Articles Posted in Child Custody

In a recent New Jersey family law case, a divorced man tried to compel a paternity test to determine whether or not he was the father of his ex-wife’s children. Although he once had an opportunity to file a motion to verify the children’s parentage in the past, he waived that right. As a result, New Jersey legal doctrine and an agreement signed by the ex-husband now bar him from demanding a paternity test. When you are negotiating a child custody issue, it is important to work with a family law attorney who can fully explain the ramifications of a proposed post-separation agreement.

Mark and Jane had been married for seven years, during which time Jane gave birth to two children:  Randi and Kim. Mark had often suspected that Jane was having a sexual affair with Mark’s friend Jim. Eventually Jim died in a car accident, but the strain of suspicion lingered ,and Mark and Jane eventually got a divorce.

When filing for divorce, Mark brought up his suspicion that the children were not his. The family law judge even paused the case so that Mark could “amend his divorce complaint and for [an] order to compel a paternity test.” But Mark decided not to pursue a paternity test, and after a contentious period of negotiation,  Jane and Mark came to an agreement regarding their divorce. Their Post-Separation Agreement (PSA) mentioned the paternity dilemma several times, noting that Mark was unsure about the children’s parentage, and that he would pay reduced child support and surrender his custody rights due to the uncertainty of the situation. Continue reading

Changes in child custody orders can affect a parent’s financial obligations in a number of ways. In the recent New Jersey appellate case of Cowie v. Cowie, which was filed by our firm, a mother had already obtained sole custody of her children, and she made a motion to have the father’s child support obligation re-evaluated. But challenges arose when the new custody arrangement was deemed “temporary,” and the family court denied her motion. But the appellate court sided with the mom, noting that child support orders are designed to benefit the child, and that the change in custody warranted a fresh look at the father’s child support obligation. If your custody situation is changing, you should talk to an experienced New Jersey family law attorney to see if the new arrangement will have an impact on other aspects of the divorce and child custody agreements.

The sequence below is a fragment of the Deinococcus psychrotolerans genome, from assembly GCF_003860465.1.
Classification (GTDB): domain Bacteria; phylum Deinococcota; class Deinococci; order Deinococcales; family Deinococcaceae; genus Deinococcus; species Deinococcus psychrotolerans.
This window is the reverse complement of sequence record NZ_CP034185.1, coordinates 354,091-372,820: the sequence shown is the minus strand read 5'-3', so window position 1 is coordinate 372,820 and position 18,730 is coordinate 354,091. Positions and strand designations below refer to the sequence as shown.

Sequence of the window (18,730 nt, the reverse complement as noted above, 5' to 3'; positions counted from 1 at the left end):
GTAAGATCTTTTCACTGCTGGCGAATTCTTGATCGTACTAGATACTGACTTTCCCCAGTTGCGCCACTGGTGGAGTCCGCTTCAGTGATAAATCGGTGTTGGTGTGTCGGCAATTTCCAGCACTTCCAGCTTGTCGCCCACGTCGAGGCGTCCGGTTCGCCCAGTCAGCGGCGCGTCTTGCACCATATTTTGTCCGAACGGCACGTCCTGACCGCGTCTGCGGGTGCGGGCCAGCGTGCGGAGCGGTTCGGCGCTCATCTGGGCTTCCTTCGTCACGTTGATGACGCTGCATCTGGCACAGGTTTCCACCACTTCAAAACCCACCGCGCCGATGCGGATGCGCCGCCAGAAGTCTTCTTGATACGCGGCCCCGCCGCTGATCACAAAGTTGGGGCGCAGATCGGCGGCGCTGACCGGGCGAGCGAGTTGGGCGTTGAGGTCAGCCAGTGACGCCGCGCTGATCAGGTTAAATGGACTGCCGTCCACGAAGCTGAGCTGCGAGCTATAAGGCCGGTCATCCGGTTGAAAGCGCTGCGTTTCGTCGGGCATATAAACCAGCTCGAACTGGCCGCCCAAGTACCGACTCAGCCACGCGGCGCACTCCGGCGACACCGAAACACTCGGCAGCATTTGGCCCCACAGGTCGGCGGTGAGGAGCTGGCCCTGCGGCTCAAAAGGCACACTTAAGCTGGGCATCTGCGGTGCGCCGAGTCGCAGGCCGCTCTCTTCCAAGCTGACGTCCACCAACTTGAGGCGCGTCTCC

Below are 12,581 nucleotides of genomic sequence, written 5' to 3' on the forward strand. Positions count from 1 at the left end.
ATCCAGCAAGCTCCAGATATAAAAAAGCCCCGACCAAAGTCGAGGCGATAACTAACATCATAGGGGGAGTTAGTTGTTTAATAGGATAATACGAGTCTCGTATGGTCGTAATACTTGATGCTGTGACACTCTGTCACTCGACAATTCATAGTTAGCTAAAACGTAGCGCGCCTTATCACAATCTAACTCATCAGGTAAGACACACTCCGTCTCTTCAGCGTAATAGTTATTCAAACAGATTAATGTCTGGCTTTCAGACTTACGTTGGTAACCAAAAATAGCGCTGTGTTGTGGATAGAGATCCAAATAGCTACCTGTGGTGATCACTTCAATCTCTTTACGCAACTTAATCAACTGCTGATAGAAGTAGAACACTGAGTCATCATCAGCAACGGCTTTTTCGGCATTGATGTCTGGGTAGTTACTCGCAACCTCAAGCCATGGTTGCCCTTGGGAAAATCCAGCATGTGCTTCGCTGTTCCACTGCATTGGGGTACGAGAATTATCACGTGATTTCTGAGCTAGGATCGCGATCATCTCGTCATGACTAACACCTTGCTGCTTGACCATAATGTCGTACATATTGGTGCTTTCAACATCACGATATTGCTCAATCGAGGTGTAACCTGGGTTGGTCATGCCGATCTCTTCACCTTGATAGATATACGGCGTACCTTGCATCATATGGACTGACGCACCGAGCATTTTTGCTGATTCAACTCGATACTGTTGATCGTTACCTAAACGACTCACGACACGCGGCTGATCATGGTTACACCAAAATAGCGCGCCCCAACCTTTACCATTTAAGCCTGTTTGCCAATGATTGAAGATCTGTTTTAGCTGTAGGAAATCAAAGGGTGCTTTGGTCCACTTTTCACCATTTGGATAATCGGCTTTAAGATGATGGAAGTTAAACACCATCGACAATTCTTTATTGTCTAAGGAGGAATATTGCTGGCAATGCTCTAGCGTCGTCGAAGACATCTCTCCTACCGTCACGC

A divorced mother and father had joint custody of their children, with equal custodial and financial rights and obligations. But the father began to suffer from mental health issues, which began to strain the parents’ prior “50/50” custody arrangement. So a court intervened and awarded the mother “temporary sole legal and residential custody.” Because of a new supervised parenting schedule, the father no longer kept the kids overnight. Eventually, the father stopped seeing the children altogether. With the child-rearing responsibilities shifted solely to the mother, the mother’s expenses increased substantially.  Continue reading

Child support negotiation involves a number of issues that can complicate the process. For example, some divorced parents want to waive or reduce a child support agreement as part of a larger divorce settlement deal negotiated between the parents. New Jersey judges can intervene by altering the child support amount or changing the date on which child support terminates. In some cases, judges can even void an otherwise mutually acceptable agreement. These thorny problems can be resolved by working with an experienced New Jersey family law attorney.

Sometimes divorced parents want to negotiate an agreement that reduces or eliminates a child support obligation in exchange for some other benefit, but problems can emerge because New Jersey courts recognize that the right to child support belongs exclusively to the child. This fact doesn’t change even when both parents agree to modify or terminate a child support agreement. The New Jersey Appellate Court case of Faro v. Heyden held that “even an explicit waiver agreement cannot vitiate a child’s right to support.”  Continue reading

A recently published case establishes new rules for resolving preschool disputes between divorced parents. The court recognized that this particular issue had never been addressed before. An ordinary dispute between divorced parents can sometimes land you in an unexplored area of New Jersey law. It is important to hire a knowledgeable family law attorney to help navigate your parental rights disputes.

The case of Madison v. Davis involves parents who were married for four years before they were divorced. They have joint custody of a child, “L.D.”, with L.D.’s mother assigned as the primary residential custodian. Until recently, L.D. attended a preschool that was chosen by both parents. This school (referred to as “Preschool A”) violated state regulations by improperly allowing L.D.’s father to pick the child up from school when he was not authorized. L.D.’s mother promptly took the child out of “Preschool A” and enrolled her in “Preschool B.”  Continue reading